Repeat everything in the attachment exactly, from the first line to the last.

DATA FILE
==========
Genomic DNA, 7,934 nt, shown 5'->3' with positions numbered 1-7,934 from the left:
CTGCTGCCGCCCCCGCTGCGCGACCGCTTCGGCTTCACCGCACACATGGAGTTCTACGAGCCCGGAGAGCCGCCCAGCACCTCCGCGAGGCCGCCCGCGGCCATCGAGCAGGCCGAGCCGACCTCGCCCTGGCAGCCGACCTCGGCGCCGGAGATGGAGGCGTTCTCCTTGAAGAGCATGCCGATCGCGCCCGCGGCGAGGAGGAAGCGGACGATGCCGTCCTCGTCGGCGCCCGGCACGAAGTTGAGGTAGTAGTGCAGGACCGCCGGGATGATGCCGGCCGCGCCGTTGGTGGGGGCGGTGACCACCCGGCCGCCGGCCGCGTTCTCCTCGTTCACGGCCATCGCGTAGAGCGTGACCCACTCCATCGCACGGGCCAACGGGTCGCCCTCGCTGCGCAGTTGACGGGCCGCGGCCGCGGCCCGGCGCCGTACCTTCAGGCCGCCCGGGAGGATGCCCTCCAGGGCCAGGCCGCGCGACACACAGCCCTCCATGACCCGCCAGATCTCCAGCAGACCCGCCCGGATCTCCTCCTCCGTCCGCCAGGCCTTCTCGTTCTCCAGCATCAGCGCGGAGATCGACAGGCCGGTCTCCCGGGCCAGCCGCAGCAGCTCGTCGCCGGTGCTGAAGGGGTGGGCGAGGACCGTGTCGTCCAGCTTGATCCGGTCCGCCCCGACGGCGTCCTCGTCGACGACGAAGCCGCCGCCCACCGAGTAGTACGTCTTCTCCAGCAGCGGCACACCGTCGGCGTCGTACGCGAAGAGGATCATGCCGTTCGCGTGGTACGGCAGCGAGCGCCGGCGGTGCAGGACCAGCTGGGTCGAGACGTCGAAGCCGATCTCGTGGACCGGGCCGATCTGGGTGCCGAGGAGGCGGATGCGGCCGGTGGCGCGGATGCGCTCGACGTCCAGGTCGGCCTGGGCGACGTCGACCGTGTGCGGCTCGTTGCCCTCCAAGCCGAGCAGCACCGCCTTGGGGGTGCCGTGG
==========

Genomic DNA, 7,934 nt, shown 5'->3' with positions numbered 1-7,934 from the left:
CTGCTGCCGCCCCCGCTGCGCGACCGCTTCGGCTTCACCGCACACATGGAGTTCTACGAGCCCGGAGAGCCGCCCAGCACCTCCGCGAGGCCGCCCGCGGCCATCGAGCAGGCCGAGCCGACCTCGCCCTGGCAGCCGACCTCGGCGCCGGAGATGGAGGCGTTCTCCTTGAAGAGCATGCCGATCGCGCCCGCGGCGAGGAGGAAGCGGACGATGCCGTCCTCGTCGGCGCCCGGCACGAAGTTGAGGTAGTAGTGCAGGACCGCCGGGATGATGCCGGCCGCGCCGTTGGTGGGGGCGGTGACCACCCGGCCGCCGGCCGCGTTCTCCTCGTTCACGGCCATCGCGTAGAGCGTGACCCACTCCATCGCACGGGCCAACGGGTCGCCCTCGCTGCGCAGTTGACGGGCCGCGGCCGCGGCCCGGCGCCGTACCTTCAGGCCGCCCGGGAGGATGCCCTCCAGGGCCAGGCCGCGCGACACACAGCCCTCCATGACCCGCCAGATCTCCAGCAGACCCGCCCGGATCTCCTCCTCCGTCCGCCAGGCCTTCTCGTTCTCCAGCATCAGCGCGGAGATCGACAGGCCGGTCTCCCGGGCCAGCCGCAGCAGCTCGTCGCCGGTGCTGAAGGGGTGGGCGAGGACCGTGTCGTCCAGCTTGATCCGGTCCGCCCCGACGGCGTCCTCGTCGACGACGAAGCCGCCGCCCACCGAGTAGTACGTCTTCTCCAGCAGCGGCACACCGTCGGCGTCGTACGCGAAGAGGATCATGCCGTTCGCGTGGTACGGCAGCGAGCGCCGGCGGTGCAGGACCAGCTGGGTCGAGACGTCGAAGCCGATCTCGTGGACCGGGCCGATCTGGGTGCCGAGGAGGCGGATGCGGCCGGTGGCGCGGATGCGCTCGACGTCCAGGTCGGCCTGGGCGACGTCGACCGTGTGCGGCTCGTTGCCCTCCAAGCCGAGCAGCACCGCCTTGGGGGTGCCGTGG